|Abstract (english)|| |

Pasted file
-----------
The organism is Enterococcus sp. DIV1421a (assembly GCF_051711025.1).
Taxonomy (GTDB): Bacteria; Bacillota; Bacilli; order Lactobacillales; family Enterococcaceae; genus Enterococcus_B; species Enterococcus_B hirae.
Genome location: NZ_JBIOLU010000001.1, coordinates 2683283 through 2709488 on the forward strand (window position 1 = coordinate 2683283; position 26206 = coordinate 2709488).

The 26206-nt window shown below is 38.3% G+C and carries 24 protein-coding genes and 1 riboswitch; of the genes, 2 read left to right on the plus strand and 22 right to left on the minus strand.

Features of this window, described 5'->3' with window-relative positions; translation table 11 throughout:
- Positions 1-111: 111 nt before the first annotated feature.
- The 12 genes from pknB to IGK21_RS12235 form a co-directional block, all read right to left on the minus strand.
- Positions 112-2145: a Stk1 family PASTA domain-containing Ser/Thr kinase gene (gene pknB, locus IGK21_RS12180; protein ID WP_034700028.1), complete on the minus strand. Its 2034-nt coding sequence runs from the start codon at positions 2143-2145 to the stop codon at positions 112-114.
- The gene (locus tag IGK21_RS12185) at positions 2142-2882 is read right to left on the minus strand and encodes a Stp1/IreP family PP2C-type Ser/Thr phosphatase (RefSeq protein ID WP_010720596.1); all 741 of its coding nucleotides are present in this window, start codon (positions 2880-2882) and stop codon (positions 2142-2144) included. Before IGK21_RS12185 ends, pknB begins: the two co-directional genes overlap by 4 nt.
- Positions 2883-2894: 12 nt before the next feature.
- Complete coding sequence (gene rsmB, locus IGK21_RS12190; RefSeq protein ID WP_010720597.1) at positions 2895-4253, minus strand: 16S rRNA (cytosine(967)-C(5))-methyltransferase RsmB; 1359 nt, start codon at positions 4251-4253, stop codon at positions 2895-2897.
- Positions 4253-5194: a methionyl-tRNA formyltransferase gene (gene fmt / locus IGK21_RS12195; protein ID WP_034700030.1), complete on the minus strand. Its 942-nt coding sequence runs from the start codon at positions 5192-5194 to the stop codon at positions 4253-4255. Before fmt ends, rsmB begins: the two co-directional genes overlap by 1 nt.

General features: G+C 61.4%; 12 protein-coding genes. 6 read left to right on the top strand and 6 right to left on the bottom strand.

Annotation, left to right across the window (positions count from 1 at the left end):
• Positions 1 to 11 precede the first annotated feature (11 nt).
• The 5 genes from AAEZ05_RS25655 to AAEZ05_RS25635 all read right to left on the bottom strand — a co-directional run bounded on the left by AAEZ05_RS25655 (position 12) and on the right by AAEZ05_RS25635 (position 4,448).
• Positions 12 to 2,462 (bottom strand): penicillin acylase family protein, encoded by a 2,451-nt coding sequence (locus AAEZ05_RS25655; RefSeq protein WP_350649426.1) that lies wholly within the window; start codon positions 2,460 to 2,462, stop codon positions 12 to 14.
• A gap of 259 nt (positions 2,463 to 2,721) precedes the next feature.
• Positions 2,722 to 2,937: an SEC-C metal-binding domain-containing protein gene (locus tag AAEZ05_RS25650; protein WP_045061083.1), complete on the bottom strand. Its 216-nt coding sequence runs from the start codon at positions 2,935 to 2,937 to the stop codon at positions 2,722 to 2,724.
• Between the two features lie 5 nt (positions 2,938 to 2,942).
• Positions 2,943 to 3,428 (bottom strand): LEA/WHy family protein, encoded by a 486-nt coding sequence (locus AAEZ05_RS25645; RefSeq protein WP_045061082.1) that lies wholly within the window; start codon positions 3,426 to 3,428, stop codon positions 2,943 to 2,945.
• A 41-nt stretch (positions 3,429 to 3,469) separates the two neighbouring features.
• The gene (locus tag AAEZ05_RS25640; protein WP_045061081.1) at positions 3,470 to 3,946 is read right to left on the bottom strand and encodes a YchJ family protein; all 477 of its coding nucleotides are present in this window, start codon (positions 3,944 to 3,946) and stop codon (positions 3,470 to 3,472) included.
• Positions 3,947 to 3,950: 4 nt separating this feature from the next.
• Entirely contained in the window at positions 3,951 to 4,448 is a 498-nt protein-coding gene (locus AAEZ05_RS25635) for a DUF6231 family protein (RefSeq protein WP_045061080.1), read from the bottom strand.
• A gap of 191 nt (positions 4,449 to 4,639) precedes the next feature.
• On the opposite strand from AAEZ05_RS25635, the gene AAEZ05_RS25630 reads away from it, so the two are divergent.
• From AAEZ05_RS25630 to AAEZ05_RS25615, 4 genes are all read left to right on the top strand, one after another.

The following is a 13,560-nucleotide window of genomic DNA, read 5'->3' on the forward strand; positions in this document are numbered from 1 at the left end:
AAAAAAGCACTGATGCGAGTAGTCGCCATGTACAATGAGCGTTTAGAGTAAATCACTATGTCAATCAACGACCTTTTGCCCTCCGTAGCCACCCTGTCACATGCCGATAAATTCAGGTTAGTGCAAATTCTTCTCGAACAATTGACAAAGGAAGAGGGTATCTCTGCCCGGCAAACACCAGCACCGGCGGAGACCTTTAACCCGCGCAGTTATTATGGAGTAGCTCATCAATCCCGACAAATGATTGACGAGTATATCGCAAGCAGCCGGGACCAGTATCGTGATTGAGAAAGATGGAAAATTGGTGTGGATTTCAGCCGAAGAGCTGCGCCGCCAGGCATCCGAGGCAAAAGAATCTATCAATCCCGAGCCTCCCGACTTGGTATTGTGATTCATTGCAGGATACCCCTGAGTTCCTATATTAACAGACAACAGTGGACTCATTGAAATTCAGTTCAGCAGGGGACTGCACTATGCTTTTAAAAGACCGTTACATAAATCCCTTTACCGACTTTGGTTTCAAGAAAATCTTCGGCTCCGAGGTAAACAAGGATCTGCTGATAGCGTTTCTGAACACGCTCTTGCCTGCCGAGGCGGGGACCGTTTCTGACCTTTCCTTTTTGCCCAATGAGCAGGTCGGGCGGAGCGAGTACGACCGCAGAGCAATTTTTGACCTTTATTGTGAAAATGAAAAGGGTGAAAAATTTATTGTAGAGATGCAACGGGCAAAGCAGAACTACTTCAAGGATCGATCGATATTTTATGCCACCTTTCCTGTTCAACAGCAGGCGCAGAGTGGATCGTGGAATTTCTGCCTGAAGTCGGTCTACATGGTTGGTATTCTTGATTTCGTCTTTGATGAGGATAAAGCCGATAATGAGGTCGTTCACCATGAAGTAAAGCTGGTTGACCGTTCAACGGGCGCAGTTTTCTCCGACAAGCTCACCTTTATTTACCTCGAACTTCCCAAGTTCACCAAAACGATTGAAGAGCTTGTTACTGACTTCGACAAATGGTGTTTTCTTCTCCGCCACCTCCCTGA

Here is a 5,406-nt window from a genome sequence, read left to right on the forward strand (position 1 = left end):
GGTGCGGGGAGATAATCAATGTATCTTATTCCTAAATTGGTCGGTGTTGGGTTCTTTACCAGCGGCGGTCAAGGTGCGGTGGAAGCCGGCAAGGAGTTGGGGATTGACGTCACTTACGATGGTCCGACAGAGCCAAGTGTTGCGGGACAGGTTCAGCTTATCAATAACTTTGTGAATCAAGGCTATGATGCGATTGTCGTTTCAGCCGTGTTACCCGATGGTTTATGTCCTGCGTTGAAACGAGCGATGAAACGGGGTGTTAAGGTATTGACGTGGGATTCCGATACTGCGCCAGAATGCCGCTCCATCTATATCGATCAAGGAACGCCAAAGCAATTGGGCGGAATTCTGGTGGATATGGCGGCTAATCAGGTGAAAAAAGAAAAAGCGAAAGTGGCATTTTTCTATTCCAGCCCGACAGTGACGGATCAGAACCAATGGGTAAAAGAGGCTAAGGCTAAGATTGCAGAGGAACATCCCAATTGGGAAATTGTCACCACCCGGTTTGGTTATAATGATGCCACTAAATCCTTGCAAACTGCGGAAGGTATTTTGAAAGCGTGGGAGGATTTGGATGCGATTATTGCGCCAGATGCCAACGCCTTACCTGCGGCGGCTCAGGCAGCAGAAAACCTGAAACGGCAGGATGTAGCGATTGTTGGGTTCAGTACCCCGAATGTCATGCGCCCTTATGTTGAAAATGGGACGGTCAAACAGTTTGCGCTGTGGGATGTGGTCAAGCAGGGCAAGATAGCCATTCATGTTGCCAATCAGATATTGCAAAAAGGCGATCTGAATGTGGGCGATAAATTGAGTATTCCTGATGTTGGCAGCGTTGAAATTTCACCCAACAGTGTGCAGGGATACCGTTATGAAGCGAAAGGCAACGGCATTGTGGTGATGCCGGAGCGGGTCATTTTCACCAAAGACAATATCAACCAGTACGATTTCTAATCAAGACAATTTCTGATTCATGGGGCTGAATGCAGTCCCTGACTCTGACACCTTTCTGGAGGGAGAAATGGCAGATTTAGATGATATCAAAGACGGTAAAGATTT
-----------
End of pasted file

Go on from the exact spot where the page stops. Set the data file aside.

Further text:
Contemporary educational programs should be aligned with causal relations between school subjects, especially STEM subjects (Science, Technology, Engineering and Mathematics). So far, there has not been a separate research on causality between competence in computer science and competence in mathematics. This research attempts to help systematize the aforementioned competencies and provide the causality model illustrating the connection between computer science and mathematics. The causality model will enable the comparison of competence levels and contribute to developing educational programs for computer science and mathematics in primary school. The research, along with the causality model illustrating the connection between computer science and mathematics, attempts to help systematize the aforementioned competencies. The scientific contribution of this research to information and communication science can be seen in development of the model of causality between informatical competence and mathematical competence in primary school. This model can also have a significant role in developing future educational programs and improving the educational process. 'Informatics' is a concept which has been first suggested by Karl Steinbuch in 1957. At the time the concept has been often translated into English under the term 'computer/computing' science. Nowadays the concept itself as well as its variations have been in use, broadening as well as focusing on specific aspects of the scientific field (e.g. informatics, information technology, information-communication technology, computing science). Europe explains the Informatics concept in the following way: „the concept of informatics depends on the country which is using it“. However, the variety and richness of both definitions and contexts has given rise to difficulties in studies comparison. Informatics in the context of primary education in the Republic of Croatia can also be studied through the expected and achieved informatics competences, which are defined by the National Curriculum Framework. With regard to mathematics within the context of primary education worldwide in comparison to that in the Republic of Croatia, the situation is clearer. Stern and Döbrich (1999) emphasise three types of mathematical competences: 1) strategies used for arithmetic problem solving, 2) strategies used for arithmetic word problem solving and 3) proportional thinking (Stern & Döbrich, 1999). Preschool mathematical competencies not only have an impact on the competences which the children will exhibit in elementary school but can also serve as predictors of either well-developed competences or difficulties (Aunola et al, 2004; Bailey et al, 2014; Claessens i Engel, 2013; Claessens et al., 2009; Duncan et al., 2007; Jordan et al., 2009; Watts et al., 2014). Furthermore, taking into consideration that the development of mathematical competences and skills is hierarchical, Andersson (2008) emphasises eight mathematical fields with appropriate competences: 1) arithmetic fact retrieval, 2) written multidigit arithmetic calculation, 3) approximate arithmetic, 4) place value, 5) calculation principles, 6) one-step mathematic word problems, 7) complex multistep mathematic word problems and 8) time telling which competences have been outlined because the Author argues one competence implies another and that a much broader spectrum of competences need to be examined in order to have a clearer picture (Andersson, 2008). On the other hand, the picture with informatics competences is not so clear. One of the concepts often used in this context is digital literacy. Erstad (2010) argues that the concept of digital literacy is too limited for modern age and should be expanded to media literacy, with the following media literacy aspects parts of school curriculum: 1) basic skills, 2) media as a focus of analysis, 3) knowledge gathered within specific domains i.e. school subjects, 4) cultural competence (Erstad, 2010). Literacy skills of the 21st century is another concept which is in use, which Jenkins et al (2006) explain through its aspects: play, performance, simulation, appropriation, multitasking, disturbed cognition, collective intelligence, judgement, transmedia navigation, networking and negotiation (Jenkins et al, 2006). Furthermore, digital competencies are mentioned as one of the eight key competencies in the document ‘Key competences for Lifelong learning’ issued by the European Union in 2010, which is defined in the following way: “digital competence includes confident and critical use of the ICT for work, fun and communication. It is supported by the basic ICT skills: the use of computers in order to gather information, evaluate it, store, present and exchange information, communicate and participate in networks (European Union, 2010). One of the questions which arises from the study of informatics and mathematical competences within the context of primary education is how the two of them are connected, which mathematical competences imply informatics competences and lastly, what all of this means for primary education? It can be said that logical thinking, formal writing and mathematical logic are very important for informatics, just as the use of mathematical software in classrooms can improve deeper understanding of mathematical concepts as well as offer the pupils a tool for learning through experimentation. Problem-solving as a mathematical competence is closely related to computational thinking (Wing, 2011), whereas some authors consider that even though computational thinking is closely related to elements of engineering, mathematics and other natural sciences, it is different due to its focus on information processing (Denning & Freeman, 2009; pg. 30). Joint Research Centre, which is a part of the European Committee for science and knowledge emphasises the need to integrate computational thinking into primary education. The authors outline several basic skills of which the parts of computational thinking are: subtraction, algorithmic thinking, automation, decomposition and generalisation (Bocconi et al., 2016). Given all the research done on informatics and mathematical competences the implication would be to create models which would graphically represent their interconnectedness as well as which competences imply which. In 2010 Cartelli, Dagiene and Futschek created a model in order to assess digital literacy as a part of the Bebras contest (an IT/ICT contest for children). The authors developed a questionnaire which they called ‘digital literacy assessment’, focusing on the following areas: 1) recognising possible solutions to technological problems and choosing the appropriate one, as well as differentiating between real and virtual phenomena, 2) working with text, data organisation, choosing and interpreting text as well as assess relevance and reliability of information, 3) respect toward others within the virtual community and understanding of social and technological differences (Cartelli et al, 2010). Haspekian and Bruillard (2010) on the other hand, focused, within the scope of DidaTab (spreadsheet didactics), on examining the connection between the use of spreadsheets and mathematics and the pupils’ competences. Comparing the elements of algebra and the elements found in work with spreadsheets (such as e.g. MS Excel) the authors outline several equivalents: 1) objects: unknowns and equations/variables and formulae, 2) pragmatic potential: problem solving tools/generalisation tools, 3) solving process: the application of algebraic rules/arithmetic process of trial and error and 4) the nature of solution: correct solutions/correct or approximate solutions. The sample consisted of 13 pupils aged 17 attending vocational school and the authors administered a test to be done on computers with the aim to assess the pupils’ abilities to work with spreadsheets. After analysing the results, the authors came to the conclusion that there was a lack of understanding of algebraic concepts because the use of formulae in spreadsheets requires understanding of the sheer concept of a variable within the same environment (Haspekian & Bruillard, 2010). Similarly, Haspekian did a research within the scope of which he presented introduction to algebra through the use of spreadsheets to a sample of 7th grade elementary school pupils. He outlined the following difficulties: understanding formulae and the increment tool (sequence continuation). The author argued that algebraic i.e. mathematical concepts were kept within the frames of traditional mathematics education and that the concepts themselves are not explained nor analysed in depth which is clearly observable on the pupils’ inability to apply them in a different environment (i.e. a spreadsheet) (Haspekian, 2005). In statistics nowadays the use of the term causality is being used more and more often as a tool for explaining interconnectedness. Causality can be described as a difference between actual results and results which did not occur (Clemens, 2017). By studying causal connection between variables we arrive to a causal structure, which is defined as an oriented graph on which each edge between e.g. variables X and Y, oriented as X->Y represents a causal connection between variable X as cause and Y as effect. Simplified research which studies causality demands having a sample, which needs to be big enough as well as meet the conditions to be representative of population, divided into control and experimental group. A randomised experiment demands of the variables to be directly observable, that it is possible to intervene and that the sample is large enough in order to correctly show the effect of opposite action. When it is impossible to intervene or change variables, but which are observable, statistics resorts to the concept of correlation which determines whether two variables within a data set are behaving in a similar way, but correlation does not imply causality (Clemens, 2017). One of statistical models often in use is Bayes’ model. Bayes’ classifiers predict the probability of belonging to a certain class, with one of the reasons for their popularity having a high accuracy percentage as well as speed when applied to large data sets. Bayes’ networks are graphic models which enable the representation of dependence between attribute subsets, but which, at the same time ,can be used for classification. They enable creating a graphic model of causal connections (Han, Pei & Kamber, 2011). The advantage of Bayes’ concepts and methods are that they can include prior information and technical concepts without appropriate data and enable studying the cause and effect connections, apart from the simple studying of correlation (Wang & Amrhein, 2018). During the past thirty years researchers have used Bayes’ networks in order to uncover causal structures within the mass of statistical data, contrary to the presumption that this is feasible only within the environment of carefully controlled experiments (Pearl & Verma, 1995; Spirites et al, 2000; Pearl, 2003). The sample for our research comprised of 21 elementary schools in the Republic of Croatia, with 9 from the rural and 12 from urban areas. The participants were 1000 pupils attending 5 th, 6th, 7th and 8th grades, under the presumption that there were at least 10-15 pupils within a school per each generation attending informatics as an elective subject. The pupils were 10-11 years old (5th grade), 11-12 years old (6th grade), 12-13 years old (7th grade) and 13-14 years old (8th grade) of both genders. Background questionnaire has been administered among teachers in spring 2018 for the school year 2016/2017, which consisted of socio-demographic data (age, gender, rural/urban school), final grades in all subjects, average final grades, grades achieved on mathematical and informatics tests in 5-6 individual topics according to the National Plan and Programme for the subject mathematics and elective subject informatics. The basic research aim has been to measure the frequency, interdependency, dependence and interconnectedness between informatics and mathematical competences. The hypotheses were: 1) to examine whether a statistically significant correlation between final grades in informatics and mathematics within each grade exists, 2) to examine whether a statistically significant correlation between grades in specific mathematics and informatics topics within each grade exists, 3) to examine whether statistically significant difference between the final grade in mathematics and final grade in informatics exists as well as correlation between the final grade in mathematics and final grades in other subjects and average final grade exist within each grade, 4) to examine whether causal connection between a) informatics and mathematics grade within each grade exists, b) mathematics grade and average final grade within each grade exists, c) informatics and average final grade within each grade exists and d) specific topics within the mathematics and informatics curriculum exists. The pupils achieve statistically significantly higher average grades in educational compulsory subjects, with average higher grades in informatics following. No correlation between the final grades in informatics and mathematics in each grade has been found. Furthermore, the hypothesis ‘correlation between final mathematics and informatics grades is statistically significantly higher than the correlation between the final mathematics grade and final grades in other subjects, as well as average final grade’ has not been corroborated. In fifth grade, no correlation has been found between average final grade and final grade in informatics, but has been found between average final grade and final grades in other subjects. In sixth, seventh and eighth grade correlation has been found between average final grade and final grade in informatics. With regard to correlations between acheivements in chosen topics in mathematics and informatics, a positive correlation between grades in ‘drawing with the help of computer’ and ‘natural numbers’ in fifth grade as well as a small but negative correlation between the grades in ‘text processing’ and ‘linear equations with one unknown’ in sixth grade. Therefore the hypothesis that a statistically significant correlation between grades in specific topics in informatics and mathematics exists has not been corroborated. Statistically significant difference in average grade in informatcs has been found in fifth grade which is higher in rural schools. Comparing the created causal model for chosen topics in informatics and the school curriculum, several discrepancies have been found. In fifth grade, discrepancies have been found with regard to the following causal connection: basic 2D geometry -> drawing with the help of computer, decimal numbers (mathematics) -> programming (LOGO) (informatics), basic 2D geometry -> first steps in working with computers, basic 2D geometry -> storage and computer equipment. In sixth grade, only one discrepancy has been found: quadrangle -> multimedia, whereas in seventh grade the following discrepancies have been found: linear equations systems -> programming (LOGO), similarities and polygons -> programming (LOGO), proportionality and inverse proportionality -> programming (LOGO), similarity and polygons -> coordinate system, linear functions -> spreadsheets and linear functions -> linear equation systems. And finally, in eighth grade, discrepancies with regard to the following causal connections have been found: presentations -> basic 3D geometry, real numbers -> programming (LOGO), isometry -> programming (LOGO), internet -> databases, Pythagorean theorem -> fundamentals of informatics, geometrical bodies -> programming and isometry -> programming. Scientific contribution of this doctoral thesis is the creation of the causal model for the chosen topics from the curriculum for mathematics and informatics, which contributes to theoretical understanding of the mutual connection between school topics, as well as enabling a better logical and organisational structuring of school topics within the subjects of mathematics and informatics during macro (school curriculum) or micro (specific topics within the school subjects) planning. Furthermore, the created causal model offers specific examples of discrepancies between certain school topics between the subjects of mathematics and informatics, but also within the subjects of mathematics and informatics, which has been shown by the causal models. Similar causal models can be created for other school subjects, which would guarantee exact criteria for checking quality of the created curriculum which would be more adapted to the pupils’ age as well as their cognitive abilities, but also expose the need to remove some topics from the curriculum because they bring connection with other topics into question and to structure the topics via micro and macro planning. This is especially important for introducing new information into the educational system in order to check the connection with other topics by creating causal models, as well as testing the mutual connection of topics and information. The information science therefore gain a new instrument – causal model, in order to ensure the quality of planning and information structuring as well as context within the educational process.